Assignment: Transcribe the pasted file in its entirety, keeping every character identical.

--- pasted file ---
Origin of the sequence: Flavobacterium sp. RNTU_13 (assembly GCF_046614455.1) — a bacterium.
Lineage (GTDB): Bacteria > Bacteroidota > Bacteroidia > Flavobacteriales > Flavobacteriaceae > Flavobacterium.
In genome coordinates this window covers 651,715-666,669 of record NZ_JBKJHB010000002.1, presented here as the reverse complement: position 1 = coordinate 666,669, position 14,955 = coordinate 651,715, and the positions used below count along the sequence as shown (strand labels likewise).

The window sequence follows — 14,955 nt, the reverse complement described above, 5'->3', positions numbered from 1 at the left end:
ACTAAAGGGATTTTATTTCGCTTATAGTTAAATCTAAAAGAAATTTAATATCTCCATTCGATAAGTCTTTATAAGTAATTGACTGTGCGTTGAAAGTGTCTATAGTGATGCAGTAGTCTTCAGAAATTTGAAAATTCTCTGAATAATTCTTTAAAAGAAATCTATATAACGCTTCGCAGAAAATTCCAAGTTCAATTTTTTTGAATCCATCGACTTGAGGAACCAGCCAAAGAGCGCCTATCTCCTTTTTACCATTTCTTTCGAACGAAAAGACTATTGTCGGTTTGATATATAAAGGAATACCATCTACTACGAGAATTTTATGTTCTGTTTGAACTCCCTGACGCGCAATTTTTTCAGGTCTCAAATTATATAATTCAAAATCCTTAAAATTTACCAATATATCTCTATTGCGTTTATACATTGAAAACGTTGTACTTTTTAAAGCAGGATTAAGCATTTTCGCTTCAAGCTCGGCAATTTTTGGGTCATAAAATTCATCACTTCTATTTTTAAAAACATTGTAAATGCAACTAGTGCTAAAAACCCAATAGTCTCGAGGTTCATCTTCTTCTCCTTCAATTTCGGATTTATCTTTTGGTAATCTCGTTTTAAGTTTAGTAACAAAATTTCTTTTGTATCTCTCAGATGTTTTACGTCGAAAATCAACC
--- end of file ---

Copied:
Origin of the sequence: Flavobacterium sp. RNTU_13 (assembly GCF_046614455.1) — a bacterium.
Lineage (GTDB): Bacteria > Bacteroidota > Bacteroidia > Flavobacteriales > Flavobacteriaceae > Flavobacterium.
In genome coordinates this window covers 651,715-666,669 of record NZ_JBKJHB010000002.1, presented here as the reverse complement: position 1 = coordinate 666,669, position 14,955 = coordinate 651,715, and the positions used below count along the sequence as shown (strand labels likewise).

The window sequence follows — 14,955 nt, the reverse complement described above, 5'->3', positions numbered from 1 at the left end:
ACTAAAGGGATTTTATTTCGCTTATAGTTAAATCTAAAAGAAATTTAATATCTCCATTCGATAAGTCTTTATAAGTAATTGACTGTGCGTTGAAAGTGTCTATAGTGATGCAGTAGTCTTCAGAAATTTGAAAATTCTCTGAATAATTCTTTAAAAGAAATCTATATAACGCTTCGCAGAAAATTCCAAGTTCAATTTTTTTGAATCCATCGACTTGAGGAACCAGCCAAAGAGCGCCTATCTCCTTTTTACCATTTCTTTCGAACGAAAAGACTATTGTCGGTTTGATATATAAAGGAATACCATCTACTACGAGAATTTTATGTTCTGTTTGAACTCCCTGACGCGCAATTTTTTCAGGTCTCAAATTATATAATTCAAAATCCTTAAAATTTACCAATATATCTCTATTGCGTTTATACATTGAAAACGTTGTACTTTTTAAAGCAGGATTAAGCATTTTCGCTTCAAGCTCGGCAATTTTTGGGTCATAAAATTCATCACTTCTATTTTTAAAAACATTGTAAATGCAACTAGTGCTAAAAACCCAATAGTCTCGAGGTTCATCTTCTTCTCCTTCAATTTCGGATTTATCTTTTGGTAATCTCGTTTTAAGTTTAGTAACAAAATTTCTTTTGTATCTCTCAGATGTTTTACGTCGAAAATCAACC